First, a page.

There’s a two-pronged approach to investing that almost guarantees success over the long run.

Invest in above-average companies.

And so at below-average valuations.

It’s a one-two punch that is tough to beat.

And it could very well lead to an outsized amount of wealth and passive income over the long run.

Finding above-average companies is, in my mind, straightforward.

I stick to high-quality dividend growth stocks that have longstanding track records of paying reliable, rising dividends.

You can find hundreds of them on the Dividend Champions, Contenders, and Challengers list.

A lengthy streak of rising dividends is a great initial litmus test of business quality.

It tells you that a company is likely producing the reliable, rising profit necessary to sustain those rising dividends.

Otherwise, a company wouldn’t be able to send out ever-larger cash payments.

Investing in these stocks for myself helped me to retire in my early 30s.

I lay out in my Early Retirement Blueprint how I accomplished that.

I bet my life and financial freedom on these stocks, which has worked out really well thus far.

Indeed, my FIRE Fund, which is my real-money personal portfolio, is filled with these stocks.

This portfolio now produces enough five-figure passive dividend income for me to live off of.

All that said, investing in above-average companies is only one part of the equation.

Valuation at the time of investment is also very important.

Jason Fieber's Dividend Growth PortfolioPrice is simply what you pay. But value is what you actually get for your money.

An undervalued dividend growth stock should provide a higher yield, greater long-term total return potential, and reduced risk. 

This is relative to what the same stock might otherwise provide if it were fairly valued or overvalued.

Price and yield are inversely correlated. All else equal, a lower price will result in a higher yield.

That higher yield correlates to greater long-term total return potential.

This is because total return is simply the total income earned from an investment – capital gain plus investment income – over a period of time.

Prospective investment income is boosted by the higher yield.

But capital gain is also given a possible boost via the “upside” between a lower price paid and higher estimated intrinsic value.

And that’s on top of whatever capital gain would ordinarily come about as a quality company naturally becomes worth more over time.

These dynamics should reduce risk.

Undervaluation introduces a margin of safety.

This is a “buffer” that protects the investor against unforeseen issues that could detrimentally lessen a company’s fair value.

It’s protection against the possible downside.

Investing in an above-average company at a below-average valuation can positively and dramatically change the financial outcome of your life.

Fortunately, estimating intrinsic value isn’t all that difficult.

Fellow contributor Dave Van Knapp’s Lesson 11: Valuation has greatly demystified the valuation process.

Part of a holistic series on dividend growth investing, it provides a valuation system that can be easily applied to most dividend growth stocks.

With all of this in mind, let’s take a look at a high-quality dividend growth stock that appears to be undervalued right now…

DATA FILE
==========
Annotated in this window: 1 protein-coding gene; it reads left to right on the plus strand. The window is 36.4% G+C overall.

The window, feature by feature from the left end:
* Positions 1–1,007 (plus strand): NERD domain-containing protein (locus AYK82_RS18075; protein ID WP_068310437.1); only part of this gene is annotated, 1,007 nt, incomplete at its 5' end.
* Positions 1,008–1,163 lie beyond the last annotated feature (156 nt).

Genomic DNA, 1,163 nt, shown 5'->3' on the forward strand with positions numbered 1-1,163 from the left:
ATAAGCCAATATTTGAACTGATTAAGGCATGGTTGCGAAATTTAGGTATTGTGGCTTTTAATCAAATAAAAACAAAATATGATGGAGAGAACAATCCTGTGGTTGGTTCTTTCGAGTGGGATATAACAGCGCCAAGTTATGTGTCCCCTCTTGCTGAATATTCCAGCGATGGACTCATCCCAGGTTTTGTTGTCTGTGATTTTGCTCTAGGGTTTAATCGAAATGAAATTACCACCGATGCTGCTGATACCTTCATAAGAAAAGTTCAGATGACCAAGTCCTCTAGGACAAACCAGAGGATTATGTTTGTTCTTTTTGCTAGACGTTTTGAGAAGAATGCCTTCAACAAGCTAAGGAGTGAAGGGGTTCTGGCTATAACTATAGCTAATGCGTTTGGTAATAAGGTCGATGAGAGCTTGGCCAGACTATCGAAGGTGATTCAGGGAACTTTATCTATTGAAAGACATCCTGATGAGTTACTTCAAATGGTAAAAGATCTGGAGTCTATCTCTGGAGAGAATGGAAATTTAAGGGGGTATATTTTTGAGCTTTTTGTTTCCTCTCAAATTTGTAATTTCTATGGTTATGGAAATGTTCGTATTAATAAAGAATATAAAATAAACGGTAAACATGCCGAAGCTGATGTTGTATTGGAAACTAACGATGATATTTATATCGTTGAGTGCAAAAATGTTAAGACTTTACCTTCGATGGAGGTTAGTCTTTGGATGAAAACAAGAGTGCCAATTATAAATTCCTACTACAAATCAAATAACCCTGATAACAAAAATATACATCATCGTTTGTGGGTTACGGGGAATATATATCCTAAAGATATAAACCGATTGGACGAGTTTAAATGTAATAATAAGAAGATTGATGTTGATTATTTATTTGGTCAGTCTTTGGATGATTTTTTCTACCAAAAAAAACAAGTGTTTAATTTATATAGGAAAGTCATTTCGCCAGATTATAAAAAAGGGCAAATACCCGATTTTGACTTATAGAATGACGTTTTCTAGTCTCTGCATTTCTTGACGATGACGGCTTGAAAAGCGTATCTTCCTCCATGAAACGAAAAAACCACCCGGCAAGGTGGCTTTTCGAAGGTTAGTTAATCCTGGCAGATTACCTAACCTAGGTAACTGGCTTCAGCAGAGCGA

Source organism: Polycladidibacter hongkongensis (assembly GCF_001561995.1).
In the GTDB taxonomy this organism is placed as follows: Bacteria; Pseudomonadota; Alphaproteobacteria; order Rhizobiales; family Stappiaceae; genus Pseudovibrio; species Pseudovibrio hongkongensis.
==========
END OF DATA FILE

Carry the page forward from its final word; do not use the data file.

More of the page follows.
Atmos Energy Corporation (ATO)

Atmos Energy Corporation (ATO) is an American natural gas utility business serving more than 3 million customers across eight different states.

Founded in 1906, Atmos Energy is now a $12 billion (by market cap) natural gas powerhouse that employs more than 4,000 people.

The company reports results across two segments: Distribution, 81% of FY 2020 revenue; and Pipeline and Storage, 19%.

A significant portion (~70%) of the company’s profit is derived from Texas. The company distributes natural gas to nearly 2 million Texans. And it has a 5,700-mile gas transmission pipeline in Texas that spans several important shale formations.

The company’s big bet on Texas could serve them very well over the coming years.

Texas is a business-friendly state that is attracting a lot of corporate relocations from regulation-heavy states such as California.

Simultaneously, and somewhat relatedly, Texas has been seeing a massive influx of new residents. Texas is one of the fastest-growing states in the US in terms of population growth.

More businesses and households consuming more energy naturally bodes well for Atmos Energy.

And that should translate to higher profits and dividends over the coming years.

Dividend Growth, Growth Rate, Payout Ratio and Yield

Already, Atmos Energy has increased its dividend for 37 consecutive years.

They easily qualify for their status as a Dividend Aristocrat, which requires at least 25 consecutive years of dividend increases.

Their five-year dividend growth rate is 8.1%.

The stock’s current yield is 2.7%.

This is a compelling combination of yield and dividend growth here.

By the way, that market-beating yield is 50 basis points higher than the stock’s own five-year average yield.

And the dividend is protected by a moderate payout ratio of 47.3%.

I love dividend growth stocks in what I refer to as the “sweet spot” – a yield of between 2.5% and 3.5%, paired with a high-single-digit (or better) dividend growth rate.

Atmos Energy is right in that sweet spot.

Revenue and Earnings Growth

As good as these dividend metrics look, though, they’re focusing on the past.

But investors risk today’s capital for tomorrow’s rewards.

Thus, I’ll now build out a forward-looking growth trajectory, which will later help in the process of estimating the stock’s intrinsic value.

I’ll first show you what the company has done over the last decade in terms of top-line and bottom-line growth.

And then I’ll compare that up against a near-term professional prognostication for profit growth.

Blending the proven past with a future forecast in this manner should allow us to form a reasonably good idea as to where the business and its growth might be going.

Atmos Energy’s revenue dropped from $4.3 billion in FY 2011 to $2.8 billion in FY 2020.

A revenue shrinkage over a 10-year time frame isn’t what any investor typically wants to see; however, a number of business sales and restructurings makes this straight-line comparison impossible to make.

Meanwhile, earnings per share increased from $2.27 to $4.89 over this period, which is a CAGR of 8.9%.

We can see that Atmos Energy has been doing more with less, which is a sign of prudent management.

We can also see where the high-single-digit dividend growth has been coming from – it’s been a result of like EPS growth.

Looking forward, CFRA is forecasting that Atmos Energy will compound its EPS at an annual rate of 8% over the next three years.